Studies have shown that dark chocolate can lower blood pressure, LDL cholesterol and heart risks. Now, there’s another reason to snack: it may also boost human brain power.
The key comes from a chemical called flavanols. In addition to promoting healthy blood vessels, flavanols may also improve cognitive power and memory.
“Through a variety of direct and indirect biological actions, in part still speculative, cocoa and cocoa-derived food have been suggested to possess the potential to counteract cognitive decline and sustain cognitive abilities, particularly among patients at risk,” a team of researchers from the University of L’Aquila in Italy.
Or, in other words, the flavanols in chocolate may help counteract cognitive decline. Or at least, that’s what the researchers set out to find out in a review of available research into chocolate’s benefits.
The study adds to a growing body of research showing chocolate’s positive effects on health and brain power. Researchers looked specifically at research that studied the effects of cocoa on the elderly.
“With the increase in general population aging, age-related cognitive decline has progressively become a major public health issue,” the researchers said.
Flavanols can cross the blood-brain barrier, the researchers said. Once there, they may protect vulnerable neurons, particularly in the hippocampus, which is connected to memory, along with the cerebral cortex and cerebellum.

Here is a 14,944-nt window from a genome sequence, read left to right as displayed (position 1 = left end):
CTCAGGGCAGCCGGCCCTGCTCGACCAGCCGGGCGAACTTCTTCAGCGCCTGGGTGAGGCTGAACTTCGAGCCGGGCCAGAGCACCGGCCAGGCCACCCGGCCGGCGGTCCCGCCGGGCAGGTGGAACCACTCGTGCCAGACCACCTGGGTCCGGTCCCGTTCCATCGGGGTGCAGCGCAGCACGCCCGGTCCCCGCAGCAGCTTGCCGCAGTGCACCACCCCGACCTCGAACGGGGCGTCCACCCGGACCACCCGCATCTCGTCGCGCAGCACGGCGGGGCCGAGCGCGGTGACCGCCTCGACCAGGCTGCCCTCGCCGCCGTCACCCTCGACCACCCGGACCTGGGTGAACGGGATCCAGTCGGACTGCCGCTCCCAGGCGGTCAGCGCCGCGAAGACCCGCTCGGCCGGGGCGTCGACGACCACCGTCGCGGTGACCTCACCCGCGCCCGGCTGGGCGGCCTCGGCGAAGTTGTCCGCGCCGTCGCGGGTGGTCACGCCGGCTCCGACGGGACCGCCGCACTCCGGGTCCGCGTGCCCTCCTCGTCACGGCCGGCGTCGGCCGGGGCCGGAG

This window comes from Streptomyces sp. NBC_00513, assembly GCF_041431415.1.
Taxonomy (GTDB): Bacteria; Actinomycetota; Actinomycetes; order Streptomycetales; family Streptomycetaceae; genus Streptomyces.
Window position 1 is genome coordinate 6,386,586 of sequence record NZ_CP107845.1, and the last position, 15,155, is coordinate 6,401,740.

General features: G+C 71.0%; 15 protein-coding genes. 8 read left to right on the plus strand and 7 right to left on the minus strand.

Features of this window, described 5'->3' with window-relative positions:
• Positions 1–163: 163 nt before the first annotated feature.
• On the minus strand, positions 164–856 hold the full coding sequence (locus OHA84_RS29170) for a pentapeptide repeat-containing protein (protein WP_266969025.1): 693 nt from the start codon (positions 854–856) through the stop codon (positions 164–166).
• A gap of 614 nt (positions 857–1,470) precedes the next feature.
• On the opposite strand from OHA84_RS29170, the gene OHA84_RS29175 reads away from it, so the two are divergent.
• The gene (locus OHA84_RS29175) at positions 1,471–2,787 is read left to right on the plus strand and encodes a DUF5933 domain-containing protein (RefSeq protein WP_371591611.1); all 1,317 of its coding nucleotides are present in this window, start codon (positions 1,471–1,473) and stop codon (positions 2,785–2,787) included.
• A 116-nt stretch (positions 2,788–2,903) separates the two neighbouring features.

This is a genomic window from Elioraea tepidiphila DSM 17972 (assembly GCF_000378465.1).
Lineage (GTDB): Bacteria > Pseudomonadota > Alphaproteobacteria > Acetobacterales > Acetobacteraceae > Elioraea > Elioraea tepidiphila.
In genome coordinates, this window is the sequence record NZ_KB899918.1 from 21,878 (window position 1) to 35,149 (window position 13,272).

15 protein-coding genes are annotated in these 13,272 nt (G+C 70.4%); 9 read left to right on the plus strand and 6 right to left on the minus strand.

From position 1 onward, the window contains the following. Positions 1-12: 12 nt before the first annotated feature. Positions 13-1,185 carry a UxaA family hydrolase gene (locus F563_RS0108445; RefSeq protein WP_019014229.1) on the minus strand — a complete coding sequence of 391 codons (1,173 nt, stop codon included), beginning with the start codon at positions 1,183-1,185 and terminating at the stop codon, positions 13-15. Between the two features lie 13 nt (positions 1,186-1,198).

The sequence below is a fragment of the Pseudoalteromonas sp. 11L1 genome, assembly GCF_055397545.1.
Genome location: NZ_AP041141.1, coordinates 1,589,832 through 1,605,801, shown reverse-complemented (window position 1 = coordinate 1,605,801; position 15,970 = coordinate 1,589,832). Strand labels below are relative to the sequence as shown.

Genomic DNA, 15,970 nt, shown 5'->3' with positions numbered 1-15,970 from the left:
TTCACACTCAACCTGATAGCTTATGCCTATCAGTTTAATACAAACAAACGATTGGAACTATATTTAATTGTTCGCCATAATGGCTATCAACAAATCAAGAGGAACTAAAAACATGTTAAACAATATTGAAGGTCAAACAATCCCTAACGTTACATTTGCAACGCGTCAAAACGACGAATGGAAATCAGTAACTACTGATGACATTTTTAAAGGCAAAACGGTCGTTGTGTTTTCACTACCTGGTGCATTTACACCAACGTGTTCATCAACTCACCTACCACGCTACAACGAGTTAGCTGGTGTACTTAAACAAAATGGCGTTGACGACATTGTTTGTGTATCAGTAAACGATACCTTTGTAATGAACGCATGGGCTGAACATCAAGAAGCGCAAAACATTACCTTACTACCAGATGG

These are the structures within the brain that are most vulnerable the deterioration.
“In memory-related areas such as the hippocampus, flavonoids promote the expression of brain-derived neurotrophic factor (BDNF), that is crucial to adult neurogenesis, synaptic growth, and neuronal survival,” the researchers wrote.
This can help battle neurodegenerative disorders like Alzheimer’s and Parkinson’s diseases.
Of course, that’s no excuse to pig out on chocolate. It’s just one more reason a few squares of dark chocolate as an after-dinner treat is a great addition to a healthy diet.
The research review was published in the journal Frontiers.
By Kyla Cathey, Earth.com staff writer